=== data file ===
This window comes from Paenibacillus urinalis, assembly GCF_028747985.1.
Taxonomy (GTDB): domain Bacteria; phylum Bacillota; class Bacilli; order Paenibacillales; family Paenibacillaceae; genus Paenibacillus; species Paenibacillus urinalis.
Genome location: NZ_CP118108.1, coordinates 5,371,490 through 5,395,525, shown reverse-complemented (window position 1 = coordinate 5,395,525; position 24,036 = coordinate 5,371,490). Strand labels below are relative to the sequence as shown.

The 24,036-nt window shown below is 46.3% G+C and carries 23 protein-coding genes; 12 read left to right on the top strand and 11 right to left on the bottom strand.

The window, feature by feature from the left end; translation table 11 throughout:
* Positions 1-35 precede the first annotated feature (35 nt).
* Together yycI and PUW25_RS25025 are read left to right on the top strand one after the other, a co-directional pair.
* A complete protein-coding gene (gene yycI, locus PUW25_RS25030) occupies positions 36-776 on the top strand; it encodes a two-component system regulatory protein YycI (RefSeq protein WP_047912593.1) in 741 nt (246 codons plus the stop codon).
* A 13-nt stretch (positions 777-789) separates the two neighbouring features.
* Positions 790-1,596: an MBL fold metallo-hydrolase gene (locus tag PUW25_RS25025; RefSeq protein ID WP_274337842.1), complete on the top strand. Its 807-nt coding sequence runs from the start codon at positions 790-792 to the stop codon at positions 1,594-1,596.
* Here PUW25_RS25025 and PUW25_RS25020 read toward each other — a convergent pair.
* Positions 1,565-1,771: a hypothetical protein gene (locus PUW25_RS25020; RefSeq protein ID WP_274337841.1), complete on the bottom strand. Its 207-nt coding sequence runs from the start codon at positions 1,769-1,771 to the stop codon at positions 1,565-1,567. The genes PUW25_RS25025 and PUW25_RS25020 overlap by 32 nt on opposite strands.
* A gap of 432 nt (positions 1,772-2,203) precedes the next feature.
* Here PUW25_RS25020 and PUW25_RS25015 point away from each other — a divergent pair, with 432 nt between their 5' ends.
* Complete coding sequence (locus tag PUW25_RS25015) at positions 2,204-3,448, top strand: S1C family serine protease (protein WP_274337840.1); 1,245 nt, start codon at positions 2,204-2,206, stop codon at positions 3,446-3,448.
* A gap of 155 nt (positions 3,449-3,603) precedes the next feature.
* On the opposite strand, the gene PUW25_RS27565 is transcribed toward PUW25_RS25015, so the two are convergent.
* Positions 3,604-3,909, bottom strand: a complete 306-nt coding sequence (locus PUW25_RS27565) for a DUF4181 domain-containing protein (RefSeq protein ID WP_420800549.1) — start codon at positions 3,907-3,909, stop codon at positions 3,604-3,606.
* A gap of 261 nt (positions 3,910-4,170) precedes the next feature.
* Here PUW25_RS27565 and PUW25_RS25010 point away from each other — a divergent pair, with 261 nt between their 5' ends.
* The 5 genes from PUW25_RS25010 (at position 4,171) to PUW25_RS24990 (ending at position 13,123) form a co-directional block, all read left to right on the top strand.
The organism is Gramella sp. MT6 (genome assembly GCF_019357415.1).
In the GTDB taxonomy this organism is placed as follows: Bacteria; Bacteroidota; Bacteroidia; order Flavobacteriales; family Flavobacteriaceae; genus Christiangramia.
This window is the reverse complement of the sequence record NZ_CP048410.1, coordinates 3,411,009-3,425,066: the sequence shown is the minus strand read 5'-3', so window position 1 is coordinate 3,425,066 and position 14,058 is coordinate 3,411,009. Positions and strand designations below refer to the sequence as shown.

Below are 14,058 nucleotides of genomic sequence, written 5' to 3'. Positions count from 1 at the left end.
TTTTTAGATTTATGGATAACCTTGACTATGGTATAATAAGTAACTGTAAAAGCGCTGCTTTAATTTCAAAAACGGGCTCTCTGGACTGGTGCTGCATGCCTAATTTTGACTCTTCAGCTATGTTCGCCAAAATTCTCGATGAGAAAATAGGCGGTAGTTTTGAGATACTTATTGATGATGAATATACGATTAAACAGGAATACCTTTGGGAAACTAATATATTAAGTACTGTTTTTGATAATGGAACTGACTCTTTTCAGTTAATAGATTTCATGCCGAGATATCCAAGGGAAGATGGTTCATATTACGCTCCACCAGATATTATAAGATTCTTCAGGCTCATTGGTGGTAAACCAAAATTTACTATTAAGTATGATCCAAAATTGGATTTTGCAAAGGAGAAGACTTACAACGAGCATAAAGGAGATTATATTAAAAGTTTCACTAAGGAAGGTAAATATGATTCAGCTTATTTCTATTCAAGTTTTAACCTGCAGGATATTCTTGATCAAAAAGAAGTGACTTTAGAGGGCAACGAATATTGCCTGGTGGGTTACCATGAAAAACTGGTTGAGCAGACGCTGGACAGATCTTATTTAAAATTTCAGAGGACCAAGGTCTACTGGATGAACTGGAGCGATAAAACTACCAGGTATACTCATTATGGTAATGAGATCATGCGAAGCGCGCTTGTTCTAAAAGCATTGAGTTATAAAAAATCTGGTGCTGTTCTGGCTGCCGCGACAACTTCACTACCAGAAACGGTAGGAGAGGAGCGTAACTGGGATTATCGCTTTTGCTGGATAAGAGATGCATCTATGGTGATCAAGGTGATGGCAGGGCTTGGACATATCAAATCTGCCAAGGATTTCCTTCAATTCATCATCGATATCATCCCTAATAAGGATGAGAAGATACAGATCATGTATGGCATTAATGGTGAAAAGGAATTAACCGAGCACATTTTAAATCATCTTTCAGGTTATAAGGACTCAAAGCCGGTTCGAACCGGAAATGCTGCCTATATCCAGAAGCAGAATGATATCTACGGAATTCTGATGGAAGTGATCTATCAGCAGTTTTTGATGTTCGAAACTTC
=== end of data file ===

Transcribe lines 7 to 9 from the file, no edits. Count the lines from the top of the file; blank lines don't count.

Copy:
* Together yycI and PUW25_RS25025 are read left to right on the top strand one after the other, a co-directional pair.
* A complete protein-coding gene (gene yycI, locus PUW25_RS25030) occupies positions 36-776 on the top strand; it encodes a two-component system regulatory protein YycI (RefSeq protein WP_047912593.1) in 741 nt (246 codons plus the stop codon).
* A 13-nt stretch (positions 777-789) separates the two neighbouring features.